Why do I have fog / condensation at the base of the insulated glass?


[All Tips]

Why do I have fog / condensation at the base of the insulated glass?


[All Tips]

What is the cause?

Condensation on the interior surface of the insulated glass a room is due to the ambient humidity, which must be controlled based on the outdoor temperature.

In early fall, when the heating system is not consistently on, the humidity level in the home may be too high, leading to condensation problems on the interior surface of the glass.

Of course, humidity is essential for your health and comfort, but it is important to know how to control it in order to prevent problems, such as high heating costs, discomfort or even mould. And controlling ambiant humidity can be a challenge for any house types.

Renovated Homes New constructions
Over time, your home’s doors and windows will deteriorate, which may result in air leaks … these are good for releasing humidity, but can harm your quality of life and wallet.

Moreover, by renovating your home or buying new window products, you are indeed controlling the air leaks, but then you have to watch for the ambient humidity level using a hygrometer.

There are some lifestyle habits that affect humidity levels; you can improve this situation by reading our tips below.
Did you have your home built?
You should know that it is normal for condensation to appear in the first year, and it has nothing to do with your window products.

During the first winter in a home, several materials, such as gypsum, concrete/cement, wood, etc. gradually dry, and, as a result, produce condensation.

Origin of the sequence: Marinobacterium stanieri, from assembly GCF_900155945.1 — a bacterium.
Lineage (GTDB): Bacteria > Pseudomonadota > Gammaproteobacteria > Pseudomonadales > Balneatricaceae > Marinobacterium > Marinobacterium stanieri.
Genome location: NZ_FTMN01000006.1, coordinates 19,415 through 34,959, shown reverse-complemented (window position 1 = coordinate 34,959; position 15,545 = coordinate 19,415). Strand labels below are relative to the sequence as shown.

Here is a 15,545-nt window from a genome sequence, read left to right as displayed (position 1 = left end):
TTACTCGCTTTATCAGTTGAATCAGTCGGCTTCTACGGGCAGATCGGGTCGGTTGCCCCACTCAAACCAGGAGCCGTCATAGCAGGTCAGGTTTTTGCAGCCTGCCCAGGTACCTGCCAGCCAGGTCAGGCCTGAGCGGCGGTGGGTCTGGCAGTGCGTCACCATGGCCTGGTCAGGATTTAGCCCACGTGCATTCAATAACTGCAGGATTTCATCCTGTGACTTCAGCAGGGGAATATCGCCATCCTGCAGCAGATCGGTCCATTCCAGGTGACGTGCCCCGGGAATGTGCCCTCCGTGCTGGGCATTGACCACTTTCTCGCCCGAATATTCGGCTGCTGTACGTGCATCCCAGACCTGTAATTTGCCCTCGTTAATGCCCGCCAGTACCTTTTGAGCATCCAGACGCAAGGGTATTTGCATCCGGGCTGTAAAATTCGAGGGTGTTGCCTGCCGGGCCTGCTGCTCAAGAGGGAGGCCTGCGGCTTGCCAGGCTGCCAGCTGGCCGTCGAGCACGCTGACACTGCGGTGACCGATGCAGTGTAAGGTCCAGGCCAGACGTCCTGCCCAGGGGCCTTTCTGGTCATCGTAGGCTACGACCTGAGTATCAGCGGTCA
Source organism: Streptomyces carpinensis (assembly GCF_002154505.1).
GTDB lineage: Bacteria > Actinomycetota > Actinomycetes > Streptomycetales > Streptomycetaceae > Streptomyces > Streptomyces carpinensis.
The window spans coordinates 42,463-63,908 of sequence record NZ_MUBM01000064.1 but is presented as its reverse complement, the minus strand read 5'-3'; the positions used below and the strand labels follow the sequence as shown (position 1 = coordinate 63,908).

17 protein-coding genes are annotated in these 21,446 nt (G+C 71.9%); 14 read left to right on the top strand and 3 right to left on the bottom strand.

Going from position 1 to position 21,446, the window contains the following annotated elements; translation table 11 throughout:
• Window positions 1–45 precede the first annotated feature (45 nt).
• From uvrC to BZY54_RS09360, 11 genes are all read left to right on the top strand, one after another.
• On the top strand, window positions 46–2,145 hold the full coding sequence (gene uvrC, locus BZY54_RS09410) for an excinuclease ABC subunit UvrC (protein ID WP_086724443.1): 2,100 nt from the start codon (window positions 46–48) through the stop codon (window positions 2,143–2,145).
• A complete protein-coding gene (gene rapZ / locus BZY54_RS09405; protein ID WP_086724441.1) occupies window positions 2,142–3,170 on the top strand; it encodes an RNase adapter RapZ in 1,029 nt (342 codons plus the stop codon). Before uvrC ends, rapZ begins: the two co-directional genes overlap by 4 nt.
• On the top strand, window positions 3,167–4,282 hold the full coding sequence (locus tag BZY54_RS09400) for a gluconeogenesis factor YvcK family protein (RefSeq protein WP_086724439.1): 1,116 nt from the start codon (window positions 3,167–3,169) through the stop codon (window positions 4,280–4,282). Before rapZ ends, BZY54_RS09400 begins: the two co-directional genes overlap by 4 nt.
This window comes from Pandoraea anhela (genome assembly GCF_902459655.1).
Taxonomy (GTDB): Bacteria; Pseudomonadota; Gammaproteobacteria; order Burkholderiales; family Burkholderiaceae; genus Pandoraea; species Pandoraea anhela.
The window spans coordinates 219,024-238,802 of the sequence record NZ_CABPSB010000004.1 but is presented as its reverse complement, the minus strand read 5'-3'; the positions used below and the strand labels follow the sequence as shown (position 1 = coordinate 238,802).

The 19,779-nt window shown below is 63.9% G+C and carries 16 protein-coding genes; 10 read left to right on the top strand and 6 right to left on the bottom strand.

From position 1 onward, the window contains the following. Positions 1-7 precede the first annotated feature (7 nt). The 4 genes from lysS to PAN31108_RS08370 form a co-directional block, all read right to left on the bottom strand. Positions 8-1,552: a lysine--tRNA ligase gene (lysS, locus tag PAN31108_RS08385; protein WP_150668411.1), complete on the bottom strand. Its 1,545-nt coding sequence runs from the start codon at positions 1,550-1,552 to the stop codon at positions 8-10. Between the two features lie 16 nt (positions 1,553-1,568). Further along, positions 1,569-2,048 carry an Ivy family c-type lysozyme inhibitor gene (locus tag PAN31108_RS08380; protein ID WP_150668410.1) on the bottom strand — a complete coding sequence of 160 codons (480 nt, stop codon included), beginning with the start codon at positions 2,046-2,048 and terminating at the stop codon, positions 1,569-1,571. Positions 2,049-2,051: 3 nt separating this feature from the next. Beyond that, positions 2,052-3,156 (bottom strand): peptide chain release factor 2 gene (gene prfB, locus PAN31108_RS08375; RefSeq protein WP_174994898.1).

Therefore, we recommend that you read the tips below to maintain the value and airtightness of your home.

During winter, the ideal humidity level for those living in the home is between 15% and 40%. Lower than 15% irritates the respiratory tract, according to medical authorities.

For example, when the outdoor temperature is below -10°C, the recommended humidity level is 30%.

The following chart provides the recommended relative humidity levels:

Temperature (°C)
Relative Humidity with an Indoor
Temperature of 20°C (68°F)
-30° or under No higher than 15%
-30° to -24° No higher than 20%
-24° à -18° No more than 25%
-18° à -12° No more than 30%
-12° à -6° No more than 35%
-6° à 0° No more than 40%
Source: CMHC Canadian Mortgage and Housing Corporation. www.cmhc-schl

Follow our advice

Here are a few tips to reduce humidity levels and keep your home comfortable:

  • Remove and store screens from casement / awning windows for the winter.
  • Leave the curtains open to air the surface of the glass.
  • If your home has a crawl space, seal it with an impermeable membrane.

Below are some good habits that allow to control indoor humidity:
  • To eliminate cooking fumes, run the oven fan.
  • Turn on the bathroom fan or open the window, leaving the door closed, when showering or bathing.
  • Make sure the clothes dryer evacuates air outside the home.
  • Avoiding hanging wet clothes inside the house.
  • Turn off all humidifiers until you obtain the recommended humidity levels.
  • If you do not have an air exchanger, open the windows on the main floor or upper floors to refresh the air.

By following these few tips, and using a hygrometer, you will be able to control the ambiant humidity and achieve an optimal humidity level.

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